This Week in Co-Op: Kino One
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This Week in Co-Op: Kino One

 While we tend to cover a lot of popular co-op games on Co-Optimus, there's a whole indie scene where cooperative gaming is just as popular.  Xbox Live has their Indie Channel, we're starting to see iPhone titles pop up as well, but the place where this movement is most evident is on the PC.  This week we take a look at a small title from developer ItBGames called Kino One.

Kino One has great attention to detail right from the start, you can see the developers really wanted to convey a certain style and atmosphere to the game.  The first screen you are greeted with is an 8-Bit Department of Justice Seal and a don't do drugs message.  This was something that was popular back in the 1980's in arcade games, so it's definitely a nice touch.  This not so serious theme is carried into the game's story, which uses over the top voices and MANGA style animation.  

The story has something to do with an intergalactic battle between Dr. Wiley (Mega Man) and the evil King Zarkon from Planet Doom (Voltron).  At least, that's what they look like.  But stories never matter in a game like this.

Kino One is a traditional style SHMUP game.  You'll be dodging bullets, picking up weapon upgrades, and firing bombs all while trying to get the most points possible.  Kino One does do a few unique things here though to deviate from the traditional path, which may otherwise lead to boredom.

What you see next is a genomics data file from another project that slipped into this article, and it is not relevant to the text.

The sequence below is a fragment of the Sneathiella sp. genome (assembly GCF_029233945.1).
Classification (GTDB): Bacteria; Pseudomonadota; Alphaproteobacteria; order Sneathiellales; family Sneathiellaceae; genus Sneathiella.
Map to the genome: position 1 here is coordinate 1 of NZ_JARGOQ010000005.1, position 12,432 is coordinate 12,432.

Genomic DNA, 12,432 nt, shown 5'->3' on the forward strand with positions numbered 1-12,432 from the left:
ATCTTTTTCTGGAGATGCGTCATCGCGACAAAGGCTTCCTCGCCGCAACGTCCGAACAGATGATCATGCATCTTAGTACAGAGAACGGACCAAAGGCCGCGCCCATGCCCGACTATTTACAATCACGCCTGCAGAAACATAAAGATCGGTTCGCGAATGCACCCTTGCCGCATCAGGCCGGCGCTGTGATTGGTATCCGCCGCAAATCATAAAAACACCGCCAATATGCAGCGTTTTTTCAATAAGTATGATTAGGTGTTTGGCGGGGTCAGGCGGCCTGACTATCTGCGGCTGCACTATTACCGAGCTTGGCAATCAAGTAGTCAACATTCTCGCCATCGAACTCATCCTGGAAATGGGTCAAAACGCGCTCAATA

First - there's no one shot one death thing going on, instead you have a shield which absorbs bullets and can recharge while not getting it.  There's also a "warp" meter which allows you do turn invisible for a brief period avoiding all incoming fire.  Finally while your main weapon upgrades with faster firing and missiles, it also upgrades your laser which can be charged up by holding down the attack button.  

The laser actually adds a level of strategy to the game by providing a combo system to maximize points.  This becomes especially evident during co-op where the combo multiplier (and score) is shared between players.  We found it worked best to each cover one part of the screen, and then communicate our laser attacks.  

I found Kino One to be pretty substantial in length for the genre, with 5 levels with 10 waves each.  Each level should take you around 15 minutes to complete putting the game well over an hour.  A nice touch is the ability to stop and resume at any time, as well as having your co-op partner jump in and out.

Ironically Kino One is offered in a package of 6 games set in an "arcade."  While Kino One is main game, there are other offerings of classic style games with their own style.  You have an Asteroids Clone, a Space Invaders Clone,  as well as an Arkanoid clone.  

For an independent game Kino One really stands on its own quite well, the graphics are decent, the music is addicting, and it's simple enough for anyone to enjoy.  On top of the excellent presentation you get a whole slew of games packaged in for only $5.  

If you're interested in Kino One hit up the game's official website to find out where you can purchase it, or its soundtrack.

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